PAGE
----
When are emotions wrong? If you feel something, does that make it automatically wrong, or is there more to it than that? One thing I really struggle with is when I feel certain things, I automatically get upset with myself for having felt them at all.
"He who trusts in his own heart is a fool, but he who walks wisely will be delivered" (Proverbs 28:26).
Feelings reflect your mood, but your mood should not be the basis of your decisions. Thus, my feelings are really neither good nor bad. They are only my current emotional outlook.
Let me illustrate. Suppose I have a really annoying neighbor who plays loud music at all hours of the night. Suddenly, the nights are quiet again and I find out that the annoying neighbor is in the hospital. I may feel happy about the quiet, but I should not celebrate over a person being ill. "Do not rejoice when your enemy falls, and do not let your heart be glad when he stumbles; or the LORD will see it and be displeased, and turn His anger away from him" (Proverbs 24:17-18). Here my reason has to reign over my emotions. People need to be treated with respect -- even annoying people. It doesn't mean my feelings are bad, it is just that the situation caused my feelings to be inappropriate if I focus on the wrong thing (my convenience or my concern for a fellow human being).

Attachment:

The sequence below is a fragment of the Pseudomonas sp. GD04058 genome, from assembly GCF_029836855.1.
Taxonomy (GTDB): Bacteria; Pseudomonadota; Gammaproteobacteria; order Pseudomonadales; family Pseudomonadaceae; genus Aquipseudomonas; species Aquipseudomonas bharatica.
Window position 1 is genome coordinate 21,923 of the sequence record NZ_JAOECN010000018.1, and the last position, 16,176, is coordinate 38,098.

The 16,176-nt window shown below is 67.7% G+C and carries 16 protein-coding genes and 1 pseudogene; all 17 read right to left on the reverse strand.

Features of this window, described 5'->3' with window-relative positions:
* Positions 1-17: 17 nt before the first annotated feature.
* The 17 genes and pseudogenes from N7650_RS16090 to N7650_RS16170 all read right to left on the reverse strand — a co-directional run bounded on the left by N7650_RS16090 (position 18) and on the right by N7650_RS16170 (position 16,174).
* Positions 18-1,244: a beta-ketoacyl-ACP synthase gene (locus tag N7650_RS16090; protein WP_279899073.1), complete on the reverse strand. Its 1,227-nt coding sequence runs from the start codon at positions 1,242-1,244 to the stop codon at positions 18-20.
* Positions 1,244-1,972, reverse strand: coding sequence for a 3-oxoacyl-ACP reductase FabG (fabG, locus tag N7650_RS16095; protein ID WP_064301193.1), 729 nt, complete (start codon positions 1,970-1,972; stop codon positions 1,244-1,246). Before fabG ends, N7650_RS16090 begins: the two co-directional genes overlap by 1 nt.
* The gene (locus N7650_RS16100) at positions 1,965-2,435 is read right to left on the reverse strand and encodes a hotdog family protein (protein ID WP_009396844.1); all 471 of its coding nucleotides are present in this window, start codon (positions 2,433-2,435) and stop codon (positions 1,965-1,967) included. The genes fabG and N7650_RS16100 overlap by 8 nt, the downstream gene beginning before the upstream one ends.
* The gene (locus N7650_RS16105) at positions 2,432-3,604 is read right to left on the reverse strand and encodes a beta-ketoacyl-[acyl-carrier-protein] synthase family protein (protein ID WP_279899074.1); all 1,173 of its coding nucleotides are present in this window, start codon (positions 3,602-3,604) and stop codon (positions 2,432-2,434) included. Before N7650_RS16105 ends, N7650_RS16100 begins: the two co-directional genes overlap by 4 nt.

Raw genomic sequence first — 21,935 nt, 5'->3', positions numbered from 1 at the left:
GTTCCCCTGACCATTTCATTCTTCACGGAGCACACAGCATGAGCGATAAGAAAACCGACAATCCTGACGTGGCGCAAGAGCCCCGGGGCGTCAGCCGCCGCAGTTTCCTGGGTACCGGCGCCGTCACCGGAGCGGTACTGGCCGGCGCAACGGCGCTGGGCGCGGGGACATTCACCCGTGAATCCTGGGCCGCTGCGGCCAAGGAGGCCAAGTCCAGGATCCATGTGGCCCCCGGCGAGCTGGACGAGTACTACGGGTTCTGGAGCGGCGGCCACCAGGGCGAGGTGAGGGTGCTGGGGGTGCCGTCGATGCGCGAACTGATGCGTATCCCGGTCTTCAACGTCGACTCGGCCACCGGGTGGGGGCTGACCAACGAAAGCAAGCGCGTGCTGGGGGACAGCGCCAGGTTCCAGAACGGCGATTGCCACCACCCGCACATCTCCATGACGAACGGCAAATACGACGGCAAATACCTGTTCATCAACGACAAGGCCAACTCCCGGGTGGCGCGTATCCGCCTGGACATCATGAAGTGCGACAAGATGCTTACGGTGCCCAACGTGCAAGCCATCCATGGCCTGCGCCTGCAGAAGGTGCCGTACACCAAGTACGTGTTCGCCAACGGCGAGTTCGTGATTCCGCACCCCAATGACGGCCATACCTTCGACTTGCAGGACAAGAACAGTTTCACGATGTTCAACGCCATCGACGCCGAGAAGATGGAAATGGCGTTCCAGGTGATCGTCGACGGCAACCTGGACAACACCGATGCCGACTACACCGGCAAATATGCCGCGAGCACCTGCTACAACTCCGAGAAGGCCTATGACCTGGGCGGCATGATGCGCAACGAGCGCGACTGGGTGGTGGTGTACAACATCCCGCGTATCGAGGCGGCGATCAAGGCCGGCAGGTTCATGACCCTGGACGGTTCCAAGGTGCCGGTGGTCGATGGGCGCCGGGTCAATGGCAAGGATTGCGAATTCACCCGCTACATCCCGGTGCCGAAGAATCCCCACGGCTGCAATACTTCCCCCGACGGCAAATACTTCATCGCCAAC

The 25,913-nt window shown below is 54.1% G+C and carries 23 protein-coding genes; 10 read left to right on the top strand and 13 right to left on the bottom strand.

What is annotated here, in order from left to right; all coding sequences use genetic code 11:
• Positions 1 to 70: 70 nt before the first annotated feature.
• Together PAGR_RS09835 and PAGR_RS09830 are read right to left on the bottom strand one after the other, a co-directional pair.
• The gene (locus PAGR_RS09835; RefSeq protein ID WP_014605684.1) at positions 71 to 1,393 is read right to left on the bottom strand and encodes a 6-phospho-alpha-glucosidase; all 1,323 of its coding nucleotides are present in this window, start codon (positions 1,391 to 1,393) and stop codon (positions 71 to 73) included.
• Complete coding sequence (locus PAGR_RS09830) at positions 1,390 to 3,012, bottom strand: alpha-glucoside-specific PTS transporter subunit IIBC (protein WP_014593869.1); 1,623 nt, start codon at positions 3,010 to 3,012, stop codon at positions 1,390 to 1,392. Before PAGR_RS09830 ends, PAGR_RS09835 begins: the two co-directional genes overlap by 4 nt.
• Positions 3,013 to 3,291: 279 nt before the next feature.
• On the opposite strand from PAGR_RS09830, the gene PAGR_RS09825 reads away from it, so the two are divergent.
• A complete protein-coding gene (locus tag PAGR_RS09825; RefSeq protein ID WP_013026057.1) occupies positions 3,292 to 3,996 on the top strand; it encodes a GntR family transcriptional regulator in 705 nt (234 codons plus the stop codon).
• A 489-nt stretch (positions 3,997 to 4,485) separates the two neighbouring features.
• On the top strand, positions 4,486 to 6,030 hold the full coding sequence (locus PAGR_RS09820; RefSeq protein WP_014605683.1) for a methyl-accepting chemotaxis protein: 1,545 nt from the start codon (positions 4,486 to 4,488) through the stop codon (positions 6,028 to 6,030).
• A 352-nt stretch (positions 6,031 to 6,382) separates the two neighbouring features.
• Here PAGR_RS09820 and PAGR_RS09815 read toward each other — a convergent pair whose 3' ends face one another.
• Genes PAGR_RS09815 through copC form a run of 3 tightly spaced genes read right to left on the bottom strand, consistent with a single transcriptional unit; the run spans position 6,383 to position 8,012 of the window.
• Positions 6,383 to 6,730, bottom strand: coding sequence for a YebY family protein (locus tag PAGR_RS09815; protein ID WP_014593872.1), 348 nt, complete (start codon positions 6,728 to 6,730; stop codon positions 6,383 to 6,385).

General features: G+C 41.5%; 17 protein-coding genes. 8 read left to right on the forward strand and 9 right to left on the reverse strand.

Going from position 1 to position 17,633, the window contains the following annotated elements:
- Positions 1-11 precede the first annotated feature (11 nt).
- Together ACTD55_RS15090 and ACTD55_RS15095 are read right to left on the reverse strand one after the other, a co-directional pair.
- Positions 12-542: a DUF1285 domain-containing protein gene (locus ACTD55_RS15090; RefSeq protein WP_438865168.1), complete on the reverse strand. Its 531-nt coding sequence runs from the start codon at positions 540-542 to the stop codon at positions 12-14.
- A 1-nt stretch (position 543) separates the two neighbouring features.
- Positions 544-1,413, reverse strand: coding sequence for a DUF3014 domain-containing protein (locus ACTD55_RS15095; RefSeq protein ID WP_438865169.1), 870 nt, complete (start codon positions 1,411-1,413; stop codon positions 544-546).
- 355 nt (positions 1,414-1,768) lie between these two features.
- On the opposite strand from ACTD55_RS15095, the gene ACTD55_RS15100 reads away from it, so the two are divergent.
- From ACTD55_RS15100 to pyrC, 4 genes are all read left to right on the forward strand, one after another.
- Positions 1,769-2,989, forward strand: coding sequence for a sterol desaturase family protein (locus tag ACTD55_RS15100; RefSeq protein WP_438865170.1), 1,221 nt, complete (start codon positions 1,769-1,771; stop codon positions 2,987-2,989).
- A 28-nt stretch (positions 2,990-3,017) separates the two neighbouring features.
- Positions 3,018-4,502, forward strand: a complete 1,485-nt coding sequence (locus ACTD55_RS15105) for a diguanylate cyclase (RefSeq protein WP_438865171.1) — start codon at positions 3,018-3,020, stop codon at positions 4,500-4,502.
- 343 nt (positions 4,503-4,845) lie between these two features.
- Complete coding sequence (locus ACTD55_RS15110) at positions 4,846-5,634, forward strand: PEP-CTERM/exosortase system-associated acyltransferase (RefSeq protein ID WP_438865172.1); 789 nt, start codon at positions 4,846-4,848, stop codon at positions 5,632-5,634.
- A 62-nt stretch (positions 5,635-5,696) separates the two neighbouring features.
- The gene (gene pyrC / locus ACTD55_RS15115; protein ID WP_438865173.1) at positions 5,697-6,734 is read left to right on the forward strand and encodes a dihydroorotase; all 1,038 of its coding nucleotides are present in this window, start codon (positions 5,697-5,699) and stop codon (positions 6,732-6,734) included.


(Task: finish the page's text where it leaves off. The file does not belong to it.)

If a person follows his feelings, he will naturally make decisions that benefit himself because those are the things that make him happy. In other words, there is a tendency to become selfish. But God teaches us to put other people ahead ourselves. "Do nothing from selfishness or empty conceit, but with humility of mind regard one another as more important than yourselves; do not merely look out for your own personal interests, but also for the interests of others" (Philippians 4:3-4).
Thus, we are not bad because our feelings are incorrect. It simply means we are probably focused on the wrong thing at the moment. Therefore, I need to make adjustments to focus on the right things. When at a funeral, I should be daydreaming about where I'm going to spend my next vacation. When at a celebration, I shouldn't focus on my sore muscles from yesterday's gym session.